This month's Whodunit column highlights a nightmarish thriller from Mo Hayder, Peter Robinson's finest police procedural and more.
Gabrielle Zevin may be one of the few authors alive who thanks her lucky stars she hasn’t had J.K. Rowling’s level of success. If she had, she never would have written The Storied Life of A.J. Fikry, the lovely, irresistible story of a down-on-his-luck bookseller.
BookPage Fiction Top Pick, April 2014
The title of Maggie Shipstead’s second novel, Astonish Me, is a fitting one indeed. It’s a request, a demand, a dare, all wrapped up in two little words, heavy with promise.
Julia Glass’ fifth novel borrows for its title a lyric from “What a Wonderful World,” the song made famous by Louis Armstrong. In Glass’ book, the reference comes up when Fenno McLeod, the Scottish expat introduced in Three Junes, is at a therapy session with his boyfriend. “The past is like the night: dark yet sacred,” the therapist says, neatly summing up the crux of this big-hearted story of family ties.
Australian-born author Evie Wyld’s novels ask tough questions without seeking easy answers. In her debut, After the Fire, a Still Small Voice, she explored the impact of World War II and the Vietnam War on a single Australian family. Her new book, All the Birds, Singing, follows Jake Whyte, a young Australian woman living on a remote sheep farm on an island off the coast of England. When someone—or something—attacks her sheep, Jake is plunged into paranoia, brought on in part by her isolation, but also because of the secrets she carries about her childhood.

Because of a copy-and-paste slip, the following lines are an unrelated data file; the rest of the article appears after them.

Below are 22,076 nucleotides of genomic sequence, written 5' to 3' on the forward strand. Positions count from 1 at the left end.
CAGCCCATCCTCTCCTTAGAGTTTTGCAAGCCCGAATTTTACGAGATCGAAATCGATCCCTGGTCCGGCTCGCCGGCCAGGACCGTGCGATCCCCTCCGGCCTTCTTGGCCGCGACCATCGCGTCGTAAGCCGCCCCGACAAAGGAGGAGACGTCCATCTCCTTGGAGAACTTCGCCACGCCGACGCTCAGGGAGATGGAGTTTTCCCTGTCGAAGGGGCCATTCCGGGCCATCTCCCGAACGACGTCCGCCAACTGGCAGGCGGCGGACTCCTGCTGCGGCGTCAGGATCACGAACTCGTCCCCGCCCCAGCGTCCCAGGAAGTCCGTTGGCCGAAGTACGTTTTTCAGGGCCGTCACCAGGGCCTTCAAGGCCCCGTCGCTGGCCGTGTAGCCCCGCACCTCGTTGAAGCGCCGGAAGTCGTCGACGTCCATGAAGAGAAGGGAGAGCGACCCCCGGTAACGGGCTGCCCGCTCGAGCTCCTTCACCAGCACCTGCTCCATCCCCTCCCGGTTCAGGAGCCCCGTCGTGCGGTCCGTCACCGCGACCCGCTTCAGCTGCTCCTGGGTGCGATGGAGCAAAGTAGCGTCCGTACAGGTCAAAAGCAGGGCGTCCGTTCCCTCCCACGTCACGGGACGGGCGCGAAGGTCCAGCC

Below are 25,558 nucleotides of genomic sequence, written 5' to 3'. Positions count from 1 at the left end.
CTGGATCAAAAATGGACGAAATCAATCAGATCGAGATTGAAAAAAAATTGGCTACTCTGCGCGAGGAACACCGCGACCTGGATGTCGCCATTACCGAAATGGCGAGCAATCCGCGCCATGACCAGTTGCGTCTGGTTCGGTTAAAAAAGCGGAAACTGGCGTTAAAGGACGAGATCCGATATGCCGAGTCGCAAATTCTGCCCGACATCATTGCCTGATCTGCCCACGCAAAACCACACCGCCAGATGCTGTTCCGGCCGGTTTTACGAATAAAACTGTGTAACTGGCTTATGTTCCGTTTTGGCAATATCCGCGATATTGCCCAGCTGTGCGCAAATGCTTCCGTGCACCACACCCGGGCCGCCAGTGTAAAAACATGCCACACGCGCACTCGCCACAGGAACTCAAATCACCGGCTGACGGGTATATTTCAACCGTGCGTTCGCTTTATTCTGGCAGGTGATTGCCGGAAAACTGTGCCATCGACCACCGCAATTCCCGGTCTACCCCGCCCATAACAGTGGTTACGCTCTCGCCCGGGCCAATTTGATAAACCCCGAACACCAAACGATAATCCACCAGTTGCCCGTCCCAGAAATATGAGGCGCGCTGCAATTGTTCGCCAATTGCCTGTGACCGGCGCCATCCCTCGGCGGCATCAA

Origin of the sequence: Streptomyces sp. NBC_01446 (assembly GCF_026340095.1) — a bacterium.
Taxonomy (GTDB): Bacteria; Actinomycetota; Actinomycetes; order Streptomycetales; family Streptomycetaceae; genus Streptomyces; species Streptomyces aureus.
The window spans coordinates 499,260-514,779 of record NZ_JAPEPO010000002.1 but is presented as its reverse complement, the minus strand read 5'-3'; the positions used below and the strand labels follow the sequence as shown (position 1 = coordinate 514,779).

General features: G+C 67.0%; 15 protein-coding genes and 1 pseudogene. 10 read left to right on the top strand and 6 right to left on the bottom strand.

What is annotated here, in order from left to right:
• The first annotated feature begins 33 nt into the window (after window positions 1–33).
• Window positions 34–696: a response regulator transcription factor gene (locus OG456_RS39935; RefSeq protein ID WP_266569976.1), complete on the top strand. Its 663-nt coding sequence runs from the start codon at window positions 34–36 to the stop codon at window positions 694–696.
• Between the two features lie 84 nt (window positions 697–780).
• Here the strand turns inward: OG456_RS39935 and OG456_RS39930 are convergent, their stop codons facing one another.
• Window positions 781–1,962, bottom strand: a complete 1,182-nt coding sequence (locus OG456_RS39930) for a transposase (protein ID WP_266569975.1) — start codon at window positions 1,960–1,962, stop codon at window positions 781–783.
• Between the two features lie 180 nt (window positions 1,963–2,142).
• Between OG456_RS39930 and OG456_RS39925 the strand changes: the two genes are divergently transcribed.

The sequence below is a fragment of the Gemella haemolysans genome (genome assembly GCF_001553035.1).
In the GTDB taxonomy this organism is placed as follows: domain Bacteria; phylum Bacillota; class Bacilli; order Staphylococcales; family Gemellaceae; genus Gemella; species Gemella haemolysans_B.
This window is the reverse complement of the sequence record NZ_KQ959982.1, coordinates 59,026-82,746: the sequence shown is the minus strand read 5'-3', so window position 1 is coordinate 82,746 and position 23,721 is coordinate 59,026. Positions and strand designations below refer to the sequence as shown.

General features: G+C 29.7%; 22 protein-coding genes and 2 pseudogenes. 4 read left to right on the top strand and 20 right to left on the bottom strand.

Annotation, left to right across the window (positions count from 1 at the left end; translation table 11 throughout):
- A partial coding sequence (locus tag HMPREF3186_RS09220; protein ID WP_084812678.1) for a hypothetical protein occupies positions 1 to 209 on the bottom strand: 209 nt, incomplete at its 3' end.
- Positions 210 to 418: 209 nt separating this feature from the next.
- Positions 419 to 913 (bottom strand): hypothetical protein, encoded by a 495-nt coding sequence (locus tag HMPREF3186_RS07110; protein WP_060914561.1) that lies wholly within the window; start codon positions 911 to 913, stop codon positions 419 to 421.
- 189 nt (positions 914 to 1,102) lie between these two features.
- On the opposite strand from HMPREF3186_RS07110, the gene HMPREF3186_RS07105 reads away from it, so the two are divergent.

It has been 20 years since Julia MacDonnell wrote her first novel, A Year of Favor. But readers will find her highly entertaining and heartfelt second novel, Mimi Malloy, at Last!, well worth the wait.
Ayelet Waldman (Red Hook Road, Love and Other Impossible Pursuits) has written about personal tragedy numerous times: failed marriages, the struggles of motherhood, divided families. Her latest novel, Love & Treasure, deals with a larger human tragedy: the true story of the Hungarian Gold Train during World War II. It is a slight departure from her previous work, and yet, it remains just as powerful and inspiring.
Who risks the most when a literary lion well into his ninth decade writes a novel? The legend, who is putting his legacy on the line, or the longtime reader, who shoulders the load of vicarious shame in the event the book is a mess?
With In Paradise, readers can rest assured the risk is worthwhile.
It’s good to know that a female protagonist doesn’t have to be “nice” in order to be compelling. In Cara Hoffman’s latest novel, Be Safe I Love You, returning Iraqi war vet Lauren Clay is anything but nice. Indeed, the reader might be tempted, at first, to call her hateful. But as you read on, it dawns on you that the Lauren who enlisted as a soldier because of the fat signing bonus that would keep the wolves away from the door of her impoverished family isn’t the Lauren who has returned. The word that kept going through this reviewer’s head was “revenant.”
To marry their daughters off, four social-climbing men in 1790s London hatch a plot: Buy a pianoforte (the au courant instrument of the late 18th century) and have them give a concert that will have noblemen lined up for their hands in marriage.
The ladies are as varied as their fathers are ambitious: emaciated Georgiana; Everina with her unfortunate false teeth; mysterious Alathea; and the Brass sisters, practical Harriet and lumpy Marianne.